A black-and-white photograph of Eunice Jackson standing in a driveway, posing. Jackson is dressed in a light-colored jumper dress with a light-colored hat, stockings and shoes. Her right hand is resting on top of her hat, and her left hand is curled at her side, holding her purse or handbag. In the background, other homes in the neighborhood are visible.
A portable Victrola phonograph. The exterior of the phonograph is wood and has some chipping. The machine is a case that opens up on a hinge. The speaker is on the front outside of the phonograph. The interior of the phonograph is orange and contains the working parts of the machine. The case holds a yellow brown felt turntable, tone arm, support bracket, brake, motorboard lifting knob and screws, needle, crank, speed regulator and a soundbox. The soundbox reads: [Victrola 4 / Victor Talking Machine Co. / Camden, N.J. / U.S.A.] The crank snaps into a holder on the top of the interior. The Victor Victrola phonograph logo with the dog is also on the interior, top portion of the machine. Underneath the turntable, a metal plate reads: [VV2 30 25215]. There is also a card that reads: [4931 Inspected Part 18447 / Cabinet / Mach.Equip. / Elec. Equip.] The card has a black ink mark running through the Mach. Equip. line. There are numbers written in pencil in some of the fields of the card.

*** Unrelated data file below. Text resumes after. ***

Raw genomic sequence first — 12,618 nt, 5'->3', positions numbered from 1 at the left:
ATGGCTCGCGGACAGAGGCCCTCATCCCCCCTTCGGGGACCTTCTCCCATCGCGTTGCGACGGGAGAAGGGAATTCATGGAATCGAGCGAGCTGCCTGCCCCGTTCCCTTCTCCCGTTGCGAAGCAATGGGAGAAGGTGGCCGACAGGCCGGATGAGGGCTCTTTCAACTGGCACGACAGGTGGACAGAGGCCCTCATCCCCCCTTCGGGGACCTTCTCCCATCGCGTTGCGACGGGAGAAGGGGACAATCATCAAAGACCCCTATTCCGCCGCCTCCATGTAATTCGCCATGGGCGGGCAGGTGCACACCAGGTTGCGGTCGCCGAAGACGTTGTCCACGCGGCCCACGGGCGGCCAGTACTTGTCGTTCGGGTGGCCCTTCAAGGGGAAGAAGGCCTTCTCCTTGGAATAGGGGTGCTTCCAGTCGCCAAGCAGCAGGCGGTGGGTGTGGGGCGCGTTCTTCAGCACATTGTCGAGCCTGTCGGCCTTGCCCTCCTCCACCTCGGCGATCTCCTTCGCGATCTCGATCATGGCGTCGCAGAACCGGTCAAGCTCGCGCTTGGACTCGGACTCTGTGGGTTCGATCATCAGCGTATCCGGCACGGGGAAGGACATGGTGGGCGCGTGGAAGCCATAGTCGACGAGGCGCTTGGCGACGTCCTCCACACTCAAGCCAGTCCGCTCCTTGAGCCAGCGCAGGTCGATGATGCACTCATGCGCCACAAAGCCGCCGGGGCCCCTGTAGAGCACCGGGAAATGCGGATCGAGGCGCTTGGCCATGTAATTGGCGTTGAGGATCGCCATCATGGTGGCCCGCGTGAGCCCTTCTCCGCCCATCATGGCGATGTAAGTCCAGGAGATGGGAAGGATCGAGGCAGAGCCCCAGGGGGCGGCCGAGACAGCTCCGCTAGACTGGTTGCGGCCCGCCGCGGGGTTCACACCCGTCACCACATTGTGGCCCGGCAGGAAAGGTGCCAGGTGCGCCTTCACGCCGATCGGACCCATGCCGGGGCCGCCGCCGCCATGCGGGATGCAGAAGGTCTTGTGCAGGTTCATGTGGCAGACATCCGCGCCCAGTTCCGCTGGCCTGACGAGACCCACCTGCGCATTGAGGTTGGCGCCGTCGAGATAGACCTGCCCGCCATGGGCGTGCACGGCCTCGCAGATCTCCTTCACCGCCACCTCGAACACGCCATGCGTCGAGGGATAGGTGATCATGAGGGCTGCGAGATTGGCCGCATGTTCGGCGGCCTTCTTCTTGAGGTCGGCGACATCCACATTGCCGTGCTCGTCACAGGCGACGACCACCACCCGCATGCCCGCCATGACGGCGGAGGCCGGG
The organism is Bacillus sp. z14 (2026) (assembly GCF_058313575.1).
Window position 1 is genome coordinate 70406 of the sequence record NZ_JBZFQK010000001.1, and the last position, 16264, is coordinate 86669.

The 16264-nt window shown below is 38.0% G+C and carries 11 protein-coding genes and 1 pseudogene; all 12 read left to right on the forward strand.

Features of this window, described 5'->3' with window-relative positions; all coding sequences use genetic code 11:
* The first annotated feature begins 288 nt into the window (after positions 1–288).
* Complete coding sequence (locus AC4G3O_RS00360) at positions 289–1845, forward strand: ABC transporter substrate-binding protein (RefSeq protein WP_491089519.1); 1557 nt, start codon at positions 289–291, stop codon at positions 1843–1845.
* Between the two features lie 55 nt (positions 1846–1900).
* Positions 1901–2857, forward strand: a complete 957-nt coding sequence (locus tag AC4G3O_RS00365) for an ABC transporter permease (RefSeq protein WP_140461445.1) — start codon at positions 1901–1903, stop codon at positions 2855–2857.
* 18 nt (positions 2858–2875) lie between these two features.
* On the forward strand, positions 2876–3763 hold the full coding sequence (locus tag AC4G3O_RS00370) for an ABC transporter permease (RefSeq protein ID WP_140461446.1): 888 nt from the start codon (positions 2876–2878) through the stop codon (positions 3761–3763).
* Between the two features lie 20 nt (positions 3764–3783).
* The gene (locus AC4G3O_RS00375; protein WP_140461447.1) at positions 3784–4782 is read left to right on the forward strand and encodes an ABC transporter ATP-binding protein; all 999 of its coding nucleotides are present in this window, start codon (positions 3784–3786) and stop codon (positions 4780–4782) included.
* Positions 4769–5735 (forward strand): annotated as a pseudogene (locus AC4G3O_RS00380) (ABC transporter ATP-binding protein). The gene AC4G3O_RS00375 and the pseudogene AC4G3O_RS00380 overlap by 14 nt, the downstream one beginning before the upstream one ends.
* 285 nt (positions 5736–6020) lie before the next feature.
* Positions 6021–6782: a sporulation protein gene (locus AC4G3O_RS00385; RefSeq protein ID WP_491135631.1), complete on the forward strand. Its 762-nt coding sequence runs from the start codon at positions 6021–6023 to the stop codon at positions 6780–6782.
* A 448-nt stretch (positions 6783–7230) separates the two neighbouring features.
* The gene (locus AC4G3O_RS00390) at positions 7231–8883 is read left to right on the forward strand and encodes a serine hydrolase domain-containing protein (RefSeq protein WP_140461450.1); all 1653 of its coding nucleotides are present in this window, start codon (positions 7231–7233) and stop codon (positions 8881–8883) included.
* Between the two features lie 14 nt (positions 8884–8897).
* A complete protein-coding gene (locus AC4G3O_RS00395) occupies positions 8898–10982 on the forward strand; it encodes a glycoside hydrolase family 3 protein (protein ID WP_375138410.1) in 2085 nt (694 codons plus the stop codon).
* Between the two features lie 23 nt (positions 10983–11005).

The oral history consists of five digital files: 2011.174.59.1a, 2011.174.59.1b, 2011.174.59.1c, 2011.174.59.1d, and 2011.174.59.1e.
Mildred Pitts Walter discusses her early life in Louisiana, attending Southern University, and moving to Los Angeles in 1944. Pitts recalls meeting Earl Walter whom she married two years later, her work with Earl who headed the Los Angeles chapter of the Congress of Racial Equality (CORE) from 1951 to 1963, CORE pickets of housing developers in Los Angeles, and her work as a clerk in the LA school district while getting her teaching credentials. She also discusses her career writing over 20 books for children, her work with a national association of nurses to develop culturally sensitive training, marching in the Soviet Union for peace, her ideas about civil rights and human rights.